Michael Phelps and Cupping – Does it Work?
One of Chinese medicine’s therapeutic modalities, cupping, was thrust into the spotlight this week when Michael Phelps, and other swimmers, were seen with odd circular marks on their skin. Ever since then, I’ve been talking to my clients about “The Michael Phelps Treatment.”
I was even contacted by Chip Franklin to be on his radio show to discuss acupuncture, cupping, and how they work.
Cupping – What is It and How Does it Work?
Cupping therapy has been found in ancient records dating back 3500 years. The practice uses glass, plastic, or in some cases, bamboo cups to pull on skin and muscle tissue.
Through suction, the cups draw blood out of muscle tissue, release scar tissue and adhesions in the fascia, and stimulate known acupuncture points for therapeutic benefit. This gets blood flowing through the muscles, draws out stagnated blood as well as any toxic buildup, which can then be metabolized through the cardiovascular and lymphatic systems. The stimulation of acupuncture points activates the the nervous system and communication between the treated area and the brain.
In my practice, I use “fire cups,” which means I use heat to change the air pressure inside the cup, which creates the suction. There are plastic cups which use a pumping action to draw the skin and muscle into the cups.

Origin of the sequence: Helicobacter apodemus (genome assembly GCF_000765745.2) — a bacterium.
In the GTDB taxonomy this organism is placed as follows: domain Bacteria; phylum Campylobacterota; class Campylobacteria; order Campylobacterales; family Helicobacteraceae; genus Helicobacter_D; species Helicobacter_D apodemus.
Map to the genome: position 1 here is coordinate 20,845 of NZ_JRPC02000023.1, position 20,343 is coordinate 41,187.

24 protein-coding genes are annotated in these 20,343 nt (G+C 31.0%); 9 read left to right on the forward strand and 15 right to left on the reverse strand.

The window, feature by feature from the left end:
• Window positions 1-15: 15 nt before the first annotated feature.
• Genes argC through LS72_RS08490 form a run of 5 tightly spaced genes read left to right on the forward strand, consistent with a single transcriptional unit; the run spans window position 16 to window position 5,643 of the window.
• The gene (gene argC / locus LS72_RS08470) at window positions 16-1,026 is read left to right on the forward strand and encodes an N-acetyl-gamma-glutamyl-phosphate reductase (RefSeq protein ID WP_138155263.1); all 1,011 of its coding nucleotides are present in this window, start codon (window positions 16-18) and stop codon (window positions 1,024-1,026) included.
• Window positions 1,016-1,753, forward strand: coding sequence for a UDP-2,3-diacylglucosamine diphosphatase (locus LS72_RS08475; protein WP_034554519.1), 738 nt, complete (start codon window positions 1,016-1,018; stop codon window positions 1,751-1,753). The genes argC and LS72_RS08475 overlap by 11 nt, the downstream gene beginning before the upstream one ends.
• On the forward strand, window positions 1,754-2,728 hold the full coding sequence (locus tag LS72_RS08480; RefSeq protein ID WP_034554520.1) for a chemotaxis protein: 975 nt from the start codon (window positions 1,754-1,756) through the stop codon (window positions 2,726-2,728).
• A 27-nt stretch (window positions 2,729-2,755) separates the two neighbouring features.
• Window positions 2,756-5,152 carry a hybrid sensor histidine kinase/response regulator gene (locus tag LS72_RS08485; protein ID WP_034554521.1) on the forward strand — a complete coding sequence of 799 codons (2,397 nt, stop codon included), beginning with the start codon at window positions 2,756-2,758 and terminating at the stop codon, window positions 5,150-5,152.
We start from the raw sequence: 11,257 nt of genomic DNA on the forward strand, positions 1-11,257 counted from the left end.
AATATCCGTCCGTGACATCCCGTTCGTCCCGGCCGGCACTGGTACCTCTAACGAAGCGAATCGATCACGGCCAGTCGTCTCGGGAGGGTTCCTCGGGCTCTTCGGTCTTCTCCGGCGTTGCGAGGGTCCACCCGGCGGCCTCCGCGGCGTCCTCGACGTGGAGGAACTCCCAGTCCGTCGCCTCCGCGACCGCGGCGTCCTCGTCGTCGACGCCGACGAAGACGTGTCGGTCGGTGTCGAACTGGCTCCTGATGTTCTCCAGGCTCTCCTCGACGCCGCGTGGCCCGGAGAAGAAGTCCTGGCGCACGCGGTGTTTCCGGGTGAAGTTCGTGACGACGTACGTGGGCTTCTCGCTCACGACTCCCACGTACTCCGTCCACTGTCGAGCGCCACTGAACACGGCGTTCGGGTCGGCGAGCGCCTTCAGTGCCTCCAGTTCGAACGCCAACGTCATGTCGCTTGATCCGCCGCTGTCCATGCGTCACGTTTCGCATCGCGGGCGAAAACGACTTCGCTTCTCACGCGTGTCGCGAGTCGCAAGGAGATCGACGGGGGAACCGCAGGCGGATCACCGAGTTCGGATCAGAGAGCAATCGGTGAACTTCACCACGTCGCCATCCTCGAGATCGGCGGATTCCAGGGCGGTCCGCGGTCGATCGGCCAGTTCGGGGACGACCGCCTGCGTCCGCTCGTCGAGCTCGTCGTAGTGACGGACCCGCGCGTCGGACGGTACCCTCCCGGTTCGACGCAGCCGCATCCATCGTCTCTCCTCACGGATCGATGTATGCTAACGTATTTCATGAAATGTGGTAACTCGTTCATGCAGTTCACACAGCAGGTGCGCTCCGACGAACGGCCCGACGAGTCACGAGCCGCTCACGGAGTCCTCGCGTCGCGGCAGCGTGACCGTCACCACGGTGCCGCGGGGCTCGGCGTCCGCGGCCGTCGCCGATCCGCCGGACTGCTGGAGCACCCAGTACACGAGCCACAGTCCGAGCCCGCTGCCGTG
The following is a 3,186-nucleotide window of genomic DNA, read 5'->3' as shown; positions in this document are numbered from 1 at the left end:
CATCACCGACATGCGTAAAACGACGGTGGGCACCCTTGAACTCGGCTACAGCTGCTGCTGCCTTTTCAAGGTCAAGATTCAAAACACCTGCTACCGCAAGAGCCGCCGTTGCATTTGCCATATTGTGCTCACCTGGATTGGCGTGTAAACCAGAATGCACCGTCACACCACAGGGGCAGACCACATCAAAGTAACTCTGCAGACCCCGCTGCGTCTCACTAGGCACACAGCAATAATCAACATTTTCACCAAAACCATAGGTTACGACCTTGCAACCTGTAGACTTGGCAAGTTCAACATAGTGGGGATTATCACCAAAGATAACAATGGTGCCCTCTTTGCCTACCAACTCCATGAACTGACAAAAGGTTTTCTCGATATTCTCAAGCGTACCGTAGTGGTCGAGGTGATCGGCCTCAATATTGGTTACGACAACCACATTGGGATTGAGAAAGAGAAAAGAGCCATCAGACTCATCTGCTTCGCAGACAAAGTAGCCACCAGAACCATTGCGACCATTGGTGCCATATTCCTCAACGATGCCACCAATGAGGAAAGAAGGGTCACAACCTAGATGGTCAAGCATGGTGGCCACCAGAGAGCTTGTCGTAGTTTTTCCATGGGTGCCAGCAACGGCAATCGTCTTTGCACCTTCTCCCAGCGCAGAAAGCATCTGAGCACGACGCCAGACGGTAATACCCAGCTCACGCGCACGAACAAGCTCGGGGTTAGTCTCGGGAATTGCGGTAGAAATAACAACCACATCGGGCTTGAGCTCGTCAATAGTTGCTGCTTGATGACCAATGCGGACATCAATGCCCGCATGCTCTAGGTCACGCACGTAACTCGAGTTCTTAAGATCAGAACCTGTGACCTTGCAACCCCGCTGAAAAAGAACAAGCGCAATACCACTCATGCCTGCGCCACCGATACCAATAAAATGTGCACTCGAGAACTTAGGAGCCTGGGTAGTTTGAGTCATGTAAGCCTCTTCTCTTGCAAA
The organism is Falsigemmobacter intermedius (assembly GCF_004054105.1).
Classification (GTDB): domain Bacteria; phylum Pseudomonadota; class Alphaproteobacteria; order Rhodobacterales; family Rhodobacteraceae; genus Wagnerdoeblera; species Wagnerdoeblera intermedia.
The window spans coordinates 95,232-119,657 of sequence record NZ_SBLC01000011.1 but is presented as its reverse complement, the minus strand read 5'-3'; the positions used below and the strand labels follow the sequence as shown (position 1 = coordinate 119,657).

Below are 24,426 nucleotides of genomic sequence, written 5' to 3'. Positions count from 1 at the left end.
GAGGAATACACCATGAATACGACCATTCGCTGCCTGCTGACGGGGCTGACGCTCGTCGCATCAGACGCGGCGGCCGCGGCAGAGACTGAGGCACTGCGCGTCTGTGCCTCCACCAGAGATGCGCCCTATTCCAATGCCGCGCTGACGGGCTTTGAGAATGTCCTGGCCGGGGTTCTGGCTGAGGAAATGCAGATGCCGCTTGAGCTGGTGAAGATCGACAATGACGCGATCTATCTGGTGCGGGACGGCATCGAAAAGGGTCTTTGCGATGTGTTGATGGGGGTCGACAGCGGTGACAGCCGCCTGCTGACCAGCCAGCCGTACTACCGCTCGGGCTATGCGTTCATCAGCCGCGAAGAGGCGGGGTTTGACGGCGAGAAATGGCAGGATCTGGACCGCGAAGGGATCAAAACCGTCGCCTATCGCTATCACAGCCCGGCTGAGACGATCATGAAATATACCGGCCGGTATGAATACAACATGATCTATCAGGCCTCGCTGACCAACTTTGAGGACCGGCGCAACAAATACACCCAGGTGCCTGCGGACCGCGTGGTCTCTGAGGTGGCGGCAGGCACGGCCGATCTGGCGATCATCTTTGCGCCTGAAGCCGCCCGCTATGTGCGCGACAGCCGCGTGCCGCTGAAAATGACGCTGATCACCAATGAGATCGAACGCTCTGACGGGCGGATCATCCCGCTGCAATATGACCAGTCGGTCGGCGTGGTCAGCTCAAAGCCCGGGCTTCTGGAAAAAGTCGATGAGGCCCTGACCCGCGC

But… Does it Work?
Of course it works. But what do we mean when we say that?
From personal experience, in my practice, I have seen wonderful outcomes from cupping.
I primarily use cupping to treat diseases of the respiratory system. Placing cups on the upper back and around the rib cage provides stimulation to the lungs and heart. I have seen patients with asthma dramatically reduce their reliance on inhalers with regular cupping treatment. Patients with COPD report having a much easier time breathing. Those coming in with beginning stage cold/flu say that the cupping helps them fight the sickness. And just about every time someone gets “cupped,” they either fall asleep or go into a deep state of relaxation… leading to reduced stress and tension in the neck, jaw, and head.
I also use cupping like Michael Phelps uses it – for tired, stiff, painful muscles. However, I find that acupuncture is far more effective for those issues and I tend to use that first.
So, this is anecdotal, clinical evidence. We do not have any large scale scientific studies that affirm or deny the efficacy of cupping. Some say that means there is no scientific proof. I say that we have the proof in thousands of clinics around the world, every day of the year. We cannot rely solely on science to decide what works and what doesn’t. Some things are simply difficult to test… for example, it would be tough to have a control group in a cupping study because it’s pretty obvious is you’re being cupped or not.
We also have some astonishingly talented athletes, at the top of their game – people who are probably most in touch with what helps and hinders their own performance – using cupping as part of their healing regimen.
I’d say that’s a pretty weighty endorsement.